One afternoon I found myself at a Qoya workshop Jayne was teaching at in London. As we moved through the pillars of Qoya to connect to remember our essence is wise, wild and free, it suddenly became true when it came to the free dance. There I was, spinning ‘round and ‘round with my arms aloft, I was that firework that Katy Perry was singing about. I felt like a kid again and was alive with a sense of joy that I hadn’t felt in years.
I came away from that afternoon with a belly full of cacao, and a knowing in my heart, “This is the thing. I’ve found it, and I’ve connected back to me.” I went to as many classes and workshops as I could, although there were still only two Qoya teachers in the UK. Back in 2017 doing sessions online wasn’t really a thing yet. It was great, but I couldn’t shake the feeling that I was supposed to be doing something more with this in my own work. Not that I had a clue what it would all mean. I was a life coach and a Master NLP Practitioner, surely people would think I’d lost it if I started talking about the divine feminine and getting people to dance? And, more than that, the training to become a Qoya teacher was in Costa Rica. I was transitioning out of salaried work to focus on my business full time, how would I justify the expense? But it wouldn’t leave me alone— no matter how much I tried to ignore it.
One morning I woke up, put my feet on the ground, and felt a full rush from the tips of my toes to the top of my head and settling into my heart. I had to go to Costa Rica. I had to train to become a Qoya teacher. It was time, my body and my heart knew. I see-sawed between this knowing and fear as I told my partner what I was thinking. Half of me wanted him to tell me that I was crazy for wanting to do it, half of me was already planning the trip. I said I’d go for the week, he said I should consider going for a month.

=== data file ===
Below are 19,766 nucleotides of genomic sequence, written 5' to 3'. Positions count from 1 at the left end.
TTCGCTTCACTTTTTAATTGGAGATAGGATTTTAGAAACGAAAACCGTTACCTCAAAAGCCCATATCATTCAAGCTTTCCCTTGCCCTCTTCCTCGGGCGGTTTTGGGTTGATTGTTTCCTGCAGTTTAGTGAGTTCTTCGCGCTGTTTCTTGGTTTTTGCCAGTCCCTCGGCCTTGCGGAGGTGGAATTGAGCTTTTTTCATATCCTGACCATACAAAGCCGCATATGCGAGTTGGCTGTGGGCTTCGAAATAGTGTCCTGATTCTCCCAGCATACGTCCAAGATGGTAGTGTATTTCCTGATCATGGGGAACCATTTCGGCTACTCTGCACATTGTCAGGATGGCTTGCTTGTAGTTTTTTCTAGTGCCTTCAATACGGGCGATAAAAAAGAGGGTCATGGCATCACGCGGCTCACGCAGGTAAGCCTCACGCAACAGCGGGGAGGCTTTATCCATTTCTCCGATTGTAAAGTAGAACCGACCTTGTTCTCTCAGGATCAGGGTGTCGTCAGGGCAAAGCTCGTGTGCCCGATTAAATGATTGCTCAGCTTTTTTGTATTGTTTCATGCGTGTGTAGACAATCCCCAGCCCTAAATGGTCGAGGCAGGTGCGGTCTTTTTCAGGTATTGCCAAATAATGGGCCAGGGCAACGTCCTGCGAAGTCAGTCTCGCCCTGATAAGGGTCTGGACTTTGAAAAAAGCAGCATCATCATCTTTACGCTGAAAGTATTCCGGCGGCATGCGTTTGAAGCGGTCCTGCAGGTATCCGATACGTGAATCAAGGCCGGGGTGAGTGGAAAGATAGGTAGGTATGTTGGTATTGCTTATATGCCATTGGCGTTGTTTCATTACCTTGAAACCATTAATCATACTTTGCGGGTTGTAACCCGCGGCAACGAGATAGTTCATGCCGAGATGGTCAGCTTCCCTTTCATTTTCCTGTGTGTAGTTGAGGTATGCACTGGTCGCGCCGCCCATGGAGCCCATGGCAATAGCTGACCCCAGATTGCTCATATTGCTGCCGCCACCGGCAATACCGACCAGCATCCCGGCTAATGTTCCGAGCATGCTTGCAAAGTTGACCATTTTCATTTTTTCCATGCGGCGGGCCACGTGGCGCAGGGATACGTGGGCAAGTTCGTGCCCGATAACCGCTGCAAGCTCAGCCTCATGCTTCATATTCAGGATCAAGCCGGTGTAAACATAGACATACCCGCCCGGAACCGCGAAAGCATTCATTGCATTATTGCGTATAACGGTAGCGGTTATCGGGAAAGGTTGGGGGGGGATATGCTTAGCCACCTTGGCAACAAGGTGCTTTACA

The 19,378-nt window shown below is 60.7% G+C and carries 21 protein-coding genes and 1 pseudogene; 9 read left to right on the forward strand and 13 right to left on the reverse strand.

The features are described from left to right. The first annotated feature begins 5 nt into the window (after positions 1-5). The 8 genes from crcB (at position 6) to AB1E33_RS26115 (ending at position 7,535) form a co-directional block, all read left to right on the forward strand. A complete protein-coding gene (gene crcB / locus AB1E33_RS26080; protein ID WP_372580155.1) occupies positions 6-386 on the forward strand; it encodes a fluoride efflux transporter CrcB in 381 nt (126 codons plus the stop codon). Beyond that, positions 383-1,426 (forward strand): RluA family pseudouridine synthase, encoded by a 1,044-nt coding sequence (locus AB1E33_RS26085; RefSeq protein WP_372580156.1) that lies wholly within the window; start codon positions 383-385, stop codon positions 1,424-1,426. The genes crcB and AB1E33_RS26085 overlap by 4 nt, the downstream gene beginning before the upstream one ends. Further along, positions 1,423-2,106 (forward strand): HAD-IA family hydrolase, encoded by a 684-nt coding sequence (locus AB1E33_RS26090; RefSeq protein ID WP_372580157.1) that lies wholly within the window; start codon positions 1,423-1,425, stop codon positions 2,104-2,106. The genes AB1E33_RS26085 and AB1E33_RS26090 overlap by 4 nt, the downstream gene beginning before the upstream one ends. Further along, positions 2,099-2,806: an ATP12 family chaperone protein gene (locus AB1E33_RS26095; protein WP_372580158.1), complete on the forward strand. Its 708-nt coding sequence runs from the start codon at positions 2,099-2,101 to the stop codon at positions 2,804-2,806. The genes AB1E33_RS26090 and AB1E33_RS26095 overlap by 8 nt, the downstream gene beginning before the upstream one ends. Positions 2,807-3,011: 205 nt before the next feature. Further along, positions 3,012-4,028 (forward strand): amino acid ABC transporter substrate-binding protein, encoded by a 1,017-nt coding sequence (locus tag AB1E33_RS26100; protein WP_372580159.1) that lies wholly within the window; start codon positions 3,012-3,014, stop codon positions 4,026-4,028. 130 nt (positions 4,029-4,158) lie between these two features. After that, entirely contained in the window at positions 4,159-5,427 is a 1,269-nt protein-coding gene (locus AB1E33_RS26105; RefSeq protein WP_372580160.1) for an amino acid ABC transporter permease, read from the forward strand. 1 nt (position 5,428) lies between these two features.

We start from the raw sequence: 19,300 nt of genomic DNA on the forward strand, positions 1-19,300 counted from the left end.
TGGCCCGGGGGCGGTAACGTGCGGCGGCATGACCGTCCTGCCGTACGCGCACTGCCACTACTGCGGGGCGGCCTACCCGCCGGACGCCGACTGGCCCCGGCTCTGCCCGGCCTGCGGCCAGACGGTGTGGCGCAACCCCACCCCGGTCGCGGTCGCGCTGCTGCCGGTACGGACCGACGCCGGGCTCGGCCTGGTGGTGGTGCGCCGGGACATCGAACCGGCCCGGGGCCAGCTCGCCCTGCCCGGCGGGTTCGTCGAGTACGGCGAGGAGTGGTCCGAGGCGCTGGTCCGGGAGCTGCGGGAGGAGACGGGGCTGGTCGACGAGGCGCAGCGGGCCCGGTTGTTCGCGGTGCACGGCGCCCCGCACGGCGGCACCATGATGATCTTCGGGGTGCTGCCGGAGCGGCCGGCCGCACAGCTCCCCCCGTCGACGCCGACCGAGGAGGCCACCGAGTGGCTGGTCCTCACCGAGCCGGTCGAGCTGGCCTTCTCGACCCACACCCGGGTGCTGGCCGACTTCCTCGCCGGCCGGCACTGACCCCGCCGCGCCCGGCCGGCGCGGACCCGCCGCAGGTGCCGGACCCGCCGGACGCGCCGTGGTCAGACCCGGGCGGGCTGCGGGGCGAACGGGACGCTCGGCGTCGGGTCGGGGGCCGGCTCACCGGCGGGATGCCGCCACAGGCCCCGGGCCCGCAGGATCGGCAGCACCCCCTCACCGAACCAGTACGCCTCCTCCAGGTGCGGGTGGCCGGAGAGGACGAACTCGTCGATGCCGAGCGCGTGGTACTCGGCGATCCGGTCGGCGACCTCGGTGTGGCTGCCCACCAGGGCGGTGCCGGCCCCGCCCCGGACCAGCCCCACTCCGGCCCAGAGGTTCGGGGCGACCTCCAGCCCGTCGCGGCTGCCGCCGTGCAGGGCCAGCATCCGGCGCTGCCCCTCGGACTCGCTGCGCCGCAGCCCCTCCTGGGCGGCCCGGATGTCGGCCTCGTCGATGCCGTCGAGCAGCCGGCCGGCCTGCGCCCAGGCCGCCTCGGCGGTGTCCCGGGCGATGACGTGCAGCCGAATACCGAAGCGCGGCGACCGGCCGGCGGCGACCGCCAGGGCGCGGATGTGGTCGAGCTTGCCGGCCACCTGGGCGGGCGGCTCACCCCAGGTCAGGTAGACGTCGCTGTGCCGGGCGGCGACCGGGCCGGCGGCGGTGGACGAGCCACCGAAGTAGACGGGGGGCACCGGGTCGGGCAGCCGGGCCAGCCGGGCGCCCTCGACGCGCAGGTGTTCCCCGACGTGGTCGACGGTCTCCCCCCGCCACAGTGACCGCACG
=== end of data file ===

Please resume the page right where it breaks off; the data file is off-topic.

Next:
I took the solo adventure that started with a 24 hour trip from cold, grey London to 35° heat under the Costa Rica skies, travelling on an old American school bus to get the a place called Santa Teresa to learn how to teach Qoya. But something was off as I made this journey across the tropical green wilds of this beautiful country. I felt awkward, self conscious, clumsy and stupid. What if I didn’t fit in? What was I doing? Even as I watched the sun rising from behind the landscape it didn’t do much to lift the heaviness I had been feeling, and feeling for a long time. Like a void of nothingness inside my soul. Nothing made logical sense.
We danced and moved through a journey that Rochelle Schieck, the founder of Qoya, had set out for us throughout the week of training. We danced to let go, to shed layers, we danced our shadow, we danced in the sun, I danced in the shadow of the news that David Bowie had died. For the first time in what felt like forever, I cried as I felt his loss like a member of my own family,/ Grief flowed through my body. It became a gentle, yet powerfully cathartic process, because healing through feeling was the thing I needed most.
Every day we were invited to meditate and journal on what we were experiencing. I found that hard to do before Qoya, like something was trapped inside and couldn’t get out. Every morning I would wake up and head to the the beach. With the waves crashing onto the shores, and the world waking up, I meditated. I kept visualising a treasure chest wrapped with rusty chains that kept the lid shut. Each day we danced Qoya to a different theme, I would see colours behind my eyes—reds, blues, a lot of purple. In my meditations the lid of the treasure chest was opening to reveal an array of colours from within. I was curious to find out more, asking Rochelle what colours related to different chakras. Not that I knew much about what they were! The colours I had been seeing aligned perfectly to what we had been exploring in our body and our energy each day through Qoya. My wild colours were returning. My energy was flowing back through me. The treasure was revelling itself. It all felt like magic had woken up within me.